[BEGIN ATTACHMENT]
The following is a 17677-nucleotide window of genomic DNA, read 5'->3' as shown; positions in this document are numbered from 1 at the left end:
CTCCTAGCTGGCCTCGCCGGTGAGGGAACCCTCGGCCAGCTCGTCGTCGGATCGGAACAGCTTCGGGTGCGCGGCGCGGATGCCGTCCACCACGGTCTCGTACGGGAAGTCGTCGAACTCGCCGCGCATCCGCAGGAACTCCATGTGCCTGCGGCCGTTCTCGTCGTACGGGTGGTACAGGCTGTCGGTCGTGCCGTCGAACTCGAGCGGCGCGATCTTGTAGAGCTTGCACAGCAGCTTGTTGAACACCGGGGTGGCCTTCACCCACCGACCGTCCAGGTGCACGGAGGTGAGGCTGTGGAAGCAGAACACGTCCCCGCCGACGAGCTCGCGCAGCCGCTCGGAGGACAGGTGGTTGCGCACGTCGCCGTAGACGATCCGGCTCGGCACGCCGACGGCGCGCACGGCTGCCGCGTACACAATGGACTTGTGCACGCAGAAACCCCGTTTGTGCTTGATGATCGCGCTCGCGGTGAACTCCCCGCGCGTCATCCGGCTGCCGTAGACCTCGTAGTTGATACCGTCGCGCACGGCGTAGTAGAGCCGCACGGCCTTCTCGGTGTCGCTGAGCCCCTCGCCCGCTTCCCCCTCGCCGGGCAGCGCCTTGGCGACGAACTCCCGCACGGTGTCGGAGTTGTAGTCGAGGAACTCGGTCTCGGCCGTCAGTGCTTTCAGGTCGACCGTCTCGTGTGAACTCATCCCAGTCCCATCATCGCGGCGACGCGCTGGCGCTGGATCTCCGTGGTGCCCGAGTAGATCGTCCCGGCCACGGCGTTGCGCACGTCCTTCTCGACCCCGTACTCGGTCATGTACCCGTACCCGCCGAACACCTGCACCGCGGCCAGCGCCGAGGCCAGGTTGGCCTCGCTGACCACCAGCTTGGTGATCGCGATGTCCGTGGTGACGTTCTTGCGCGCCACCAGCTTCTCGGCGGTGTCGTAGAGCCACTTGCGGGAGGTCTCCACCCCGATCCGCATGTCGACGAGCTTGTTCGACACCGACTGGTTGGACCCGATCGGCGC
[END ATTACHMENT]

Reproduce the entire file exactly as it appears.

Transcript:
The following is a 17677-nucleotide window of genomic DNA, read 5'->3' as shown; positions in this document are numbered from 1 at the left end:
CTCCTAGCTGGCCTCGCCGGTGAGGGAACCCTCGGCCAGCTCGTCGTCGGATCGGAACAGCTTCGGGTGCGCGGCGCGGATGCCGTCCACCACGGTCTCGTACGGGAAGTCGTCGAACTCGCCGCGCATCCGCAGGAACTCCATGTGCCTGCGGCCGTTCTCGTCGTACGGGTGGTACAGGCTGTCGGTCGTGCCGTCGAACTCGAGCGGCGCGATCTTGTAGAGCTTGCACAGCAGCTTGTTGAACACCGGGGTGGCCTTCACCCACCGACCGTCCAGGTGCACGGAGGTGAGGCTGTGGAAGCAGAACACGTCCCCGCCGACGAGCTCGCGCAGCCGCTCGGAGGACAGGTGGTTGCGCACGTCGCCGTAGACGATCCGGCTCGGCACGCCGACGGCGCGCACGGCTGCCGCGTACACAATGGACTTGTGCACGCAGAAACCCCGTTTGTGCTTGATGATCGCGCTCGCGGTGAACTCCCCGCGCGTCATCCGGCTGCCGTAGACCTCGTAGTTGATACCGTCGCGCACGGCGTAGTAGAGCCGCACGGCCTTCTCGGTGTCGCTGAGCCCCTCGCCCGCTTCCCCCTCGCCGGGCAGCGCCTTGGCGACGAACTCCCGCACGGTGTCGGAGTTGTAGTCGAGGAACTCGGTCTCGGCCGTCAGTGCTTTCAGGTCGACCGTCTCGTGTGAACTCATCCCAGTCCCATCATCGCGGCGACGCGCTGGCGCTGGATCTCCGTGGTGCCCGAGTAGATCGTCCCGGCCACGGCGTTGCGCACGTCCTTCTCGACCCCGTACTCGGTCATGTACCCGTACCCGCCGAACACCTGCACCGCGGCCAGCGCCGAGGCCAGGTTGGCCTCGCTGACCACCAGCTTGGTGATCGCGATGTCCGTGGTGACGTTCTTGCGCGCCACCAGCTTCTCGGCGGTGTCGTAGAGCCACTTGCGGGAGGTCTCCACCCCGATCCGCATGTCGACGAGCTTGTTCGACACCGACTGGTTGGACCCGATCGGCGC